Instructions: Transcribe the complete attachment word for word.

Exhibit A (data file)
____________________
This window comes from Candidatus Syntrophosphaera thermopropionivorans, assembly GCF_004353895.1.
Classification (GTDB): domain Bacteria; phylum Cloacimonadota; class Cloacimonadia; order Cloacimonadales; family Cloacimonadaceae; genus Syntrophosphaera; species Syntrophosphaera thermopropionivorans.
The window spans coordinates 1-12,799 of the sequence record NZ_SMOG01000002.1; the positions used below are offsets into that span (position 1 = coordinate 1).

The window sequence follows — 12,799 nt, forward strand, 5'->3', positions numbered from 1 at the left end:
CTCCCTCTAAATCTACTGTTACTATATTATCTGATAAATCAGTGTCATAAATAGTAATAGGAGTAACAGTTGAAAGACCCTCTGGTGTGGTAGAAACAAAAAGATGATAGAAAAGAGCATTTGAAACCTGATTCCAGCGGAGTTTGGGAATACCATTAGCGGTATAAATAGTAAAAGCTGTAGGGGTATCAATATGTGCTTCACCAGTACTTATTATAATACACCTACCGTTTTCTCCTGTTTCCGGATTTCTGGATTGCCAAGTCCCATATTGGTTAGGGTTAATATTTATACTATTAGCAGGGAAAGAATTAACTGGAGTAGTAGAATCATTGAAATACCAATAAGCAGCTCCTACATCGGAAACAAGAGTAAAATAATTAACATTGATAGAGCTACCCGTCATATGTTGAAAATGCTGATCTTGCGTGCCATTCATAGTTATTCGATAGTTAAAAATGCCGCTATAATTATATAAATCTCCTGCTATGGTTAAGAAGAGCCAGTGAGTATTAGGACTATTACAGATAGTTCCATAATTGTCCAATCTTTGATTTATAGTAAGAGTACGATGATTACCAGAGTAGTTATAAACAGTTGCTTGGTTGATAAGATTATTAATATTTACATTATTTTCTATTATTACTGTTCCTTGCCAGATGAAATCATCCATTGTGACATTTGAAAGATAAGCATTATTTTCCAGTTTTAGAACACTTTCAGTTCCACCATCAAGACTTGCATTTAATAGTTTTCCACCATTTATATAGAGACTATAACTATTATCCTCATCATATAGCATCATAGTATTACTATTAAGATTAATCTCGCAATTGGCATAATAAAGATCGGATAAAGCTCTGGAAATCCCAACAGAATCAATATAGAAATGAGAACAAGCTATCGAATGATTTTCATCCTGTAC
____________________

This window comes from Candidatus Syntrophosphaera thermopropionivorans, assembly GCF_004353895.1.
Classification (GTDB): domain Bacteria; phylum Cloacimonadota; class Cloacimonadia; order Cloacimonadales; family Cloacimonadaceae; genus Syntrophosphaera; species Syntrophosphaera thermopropionivorans.
The window spans coordinates 1-12,799 of the sequence record NZ_SMOG01000002.1; the positions used below are offsets into that span (position 1 = coordinate 1).

The window sequence follows — 12,799 nt, forward strand, 5'->3', positions numbered from 1 at the left end:
CTCCCTCTAAATCTACTGTTACTATATTATCTGATAAATCAGTGTCATAAATAGTAATAGGAGTAACAGTTGAAAGACCCTCTGGTGTGGTAGAAACAAAAAGATGATAGAAAAGAGCATTTGAAACCTGATTCCAGCGGAGTTTGGGAATACCATTAGCGGTATAAATAGTAAAAGCTGTAGGGGTATCAATATGTGCTTCACCAGTACTTATTATAATACACCTACCGTTTTCTCCTGTTTCCGGATTTCTGGATTGCCAAGTCCCATATTGGTTAGGGTTAATATTTATACTATTAGCAGGGAAAGAATTAACTGGAGTAGTAGAATCATTGAAATACCAATAAGCAGCTCCTACATCGGAAACAAGAGTAAAATAATTAACATTGATAGAGCTACCCGTCATATGTTGAAAATGCTGATCTTGCGTGCCATTCATAGTTATTCGATAGTTAAAAATGCCGCTATAATTATATAAATCTCCTGCTATGGTTAAGAAGAGCCAGTGAGTATTAGGACTATTACAGATAGTTCCATAATTGTCCAATCTTTGATTTATAGTAAGAGTACGATGATTACCAGAGTAGTTATAAACAGTTGCTTGGTTGATAAGATTATTAATATTTACATTATTTTCTATTATTACTGTTCCTTGCCAGATGAAATCATCCATTGTGACATTTGAAAGATAAGCATTATTTTCCAGTTTTAGAACACTTTCAGTTCCACCATCAAGACTTGCATTTAATAGTTTTCCACCATTTATATAGAGACTATAACTATTATCCTCATCATATAGCATCATAGTATTACTATTAAGATTAATCTCGCAATTGGCATAATAAAGATCGGATAAAGCTCTGGAAATCCCAACAGAATCAATATAGAAATGAGAACAAGCTATCGAATGATTTTCATCCTGTAC